State appeals driver’s license reinstatement ruling

MEMPHIS, TN (WMC) - There’s a new legal hurdle to jump for those hoping to have their driver’s license reinstated.

Tennessee's attorney general is fighting a recent ruling that reinstates driver's licenses for those who can't afford to pay their traffic tickets, court costs, and fees.

Hundreds of thousands of Tennessee drivers, including many in the Memphis area, recently celebrated a huge legal victory.

They were looking forward to getting their licenses back, but the state just put the brakes on that.

"A lot of things are borne on the back of poor people,” said state representative Antonio Parkinson.

Parkinson is extremely disappointed the state is appealing a district court's ruling on license revocation.

"Here's another situation the state is willing to expend resources to keep pressure on poor people,” Parkinson said.

Last week, a federal judge ordered Tennessee to stop suspending driver's licenses for people who haven't paid their traffic tickets or fines.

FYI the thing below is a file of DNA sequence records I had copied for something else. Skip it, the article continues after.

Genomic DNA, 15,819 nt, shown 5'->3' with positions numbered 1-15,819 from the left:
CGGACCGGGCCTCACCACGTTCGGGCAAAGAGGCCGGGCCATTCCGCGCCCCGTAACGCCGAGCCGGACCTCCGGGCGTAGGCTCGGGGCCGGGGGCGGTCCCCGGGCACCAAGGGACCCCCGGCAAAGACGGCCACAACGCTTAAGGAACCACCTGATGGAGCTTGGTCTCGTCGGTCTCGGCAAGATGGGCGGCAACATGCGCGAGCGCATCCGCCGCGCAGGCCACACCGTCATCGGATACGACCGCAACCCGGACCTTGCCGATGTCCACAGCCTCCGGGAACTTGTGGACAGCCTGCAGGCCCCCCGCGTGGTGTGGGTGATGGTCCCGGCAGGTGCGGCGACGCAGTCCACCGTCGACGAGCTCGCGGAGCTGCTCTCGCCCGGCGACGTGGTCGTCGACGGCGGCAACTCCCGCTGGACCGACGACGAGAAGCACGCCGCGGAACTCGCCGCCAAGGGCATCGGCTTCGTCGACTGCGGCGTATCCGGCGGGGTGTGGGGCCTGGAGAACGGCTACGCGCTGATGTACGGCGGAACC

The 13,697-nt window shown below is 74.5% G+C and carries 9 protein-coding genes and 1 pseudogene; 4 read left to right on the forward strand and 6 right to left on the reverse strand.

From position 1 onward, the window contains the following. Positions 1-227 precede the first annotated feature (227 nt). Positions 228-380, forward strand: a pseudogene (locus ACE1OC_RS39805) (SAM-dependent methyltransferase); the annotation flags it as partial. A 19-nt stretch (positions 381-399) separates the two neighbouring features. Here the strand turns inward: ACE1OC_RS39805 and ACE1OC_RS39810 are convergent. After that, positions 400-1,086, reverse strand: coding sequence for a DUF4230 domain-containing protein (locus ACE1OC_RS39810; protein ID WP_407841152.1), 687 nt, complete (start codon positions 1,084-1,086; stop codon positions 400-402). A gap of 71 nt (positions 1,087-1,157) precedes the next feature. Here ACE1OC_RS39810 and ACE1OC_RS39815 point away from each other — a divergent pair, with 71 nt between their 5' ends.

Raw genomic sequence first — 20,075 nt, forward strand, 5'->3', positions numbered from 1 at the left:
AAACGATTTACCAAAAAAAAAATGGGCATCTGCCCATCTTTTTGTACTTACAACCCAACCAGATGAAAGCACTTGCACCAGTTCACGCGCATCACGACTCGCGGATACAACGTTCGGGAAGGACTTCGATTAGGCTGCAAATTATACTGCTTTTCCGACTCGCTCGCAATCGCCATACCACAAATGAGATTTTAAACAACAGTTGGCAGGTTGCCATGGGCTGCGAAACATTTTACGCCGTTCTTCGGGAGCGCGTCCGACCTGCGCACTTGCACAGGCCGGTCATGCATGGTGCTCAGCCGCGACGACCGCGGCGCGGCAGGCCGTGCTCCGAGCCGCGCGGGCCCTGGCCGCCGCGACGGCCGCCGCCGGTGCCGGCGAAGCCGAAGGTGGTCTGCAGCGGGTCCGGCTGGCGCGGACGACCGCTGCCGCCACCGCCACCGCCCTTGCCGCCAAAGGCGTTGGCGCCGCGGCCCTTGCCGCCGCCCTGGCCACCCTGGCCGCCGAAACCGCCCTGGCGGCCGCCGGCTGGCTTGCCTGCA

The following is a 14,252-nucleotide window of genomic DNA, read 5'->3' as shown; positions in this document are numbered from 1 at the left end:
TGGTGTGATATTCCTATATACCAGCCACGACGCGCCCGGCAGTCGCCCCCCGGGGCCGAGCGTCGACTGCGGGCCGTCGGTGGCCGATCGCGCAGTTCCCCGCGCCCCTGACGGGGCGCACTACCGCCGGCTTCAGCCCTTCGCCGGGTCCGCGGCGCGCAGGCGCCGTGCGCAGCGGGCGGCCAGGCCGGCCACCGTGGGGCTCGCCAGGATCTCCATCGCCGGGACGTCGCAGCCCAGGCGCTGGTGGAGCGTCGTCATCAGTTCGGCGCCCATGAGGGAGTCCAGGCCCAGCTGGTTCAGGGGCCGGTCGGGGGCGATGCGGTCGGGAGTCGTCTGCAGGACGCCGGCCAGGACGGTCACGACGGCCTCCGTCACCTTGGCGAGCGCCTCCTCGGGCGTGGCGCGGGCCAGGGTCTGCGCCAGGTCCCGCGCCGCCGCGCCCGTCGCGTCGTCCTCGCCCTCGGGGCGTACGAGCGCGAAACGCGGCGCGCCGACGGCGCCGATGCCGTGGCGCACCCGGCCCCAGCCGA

The judge also told the state to reinstate licenses already suspended for that reason.

"This one impacts nearly 300,000 Tennesseans who’ve had their driver’s license suspended,” said Josh Spickler, executive director of Just City.

Just City and two other organizations filed the original lawsuit in this case to help people drowning in legal fees get their licenses and their lives back.

"It's like, you're not even able to take care of business,” said Paitrun Lott, whose license is suspended. “You're not able to just do what's right."

The Department of Safety and Homeland Security won't suspend any more licenses for failure to pay

However, the process of reinstating previously suspended licenses is now on hold until the judge hears the state's appeal.

Parkinson called it a waste of money.

"We need to stand by what the court says and let's move on to the next thing and make good use of taxpayer dollars,” Parkinson said. Tennessee's next governor may have a say in this issue, and the candidates vying for the job are divided.

Democrat Karl Dean says he would not appeal the judge's ruling.

Republican Bill Lee said he would listen to the concerns about it before deciding whether to appeal.

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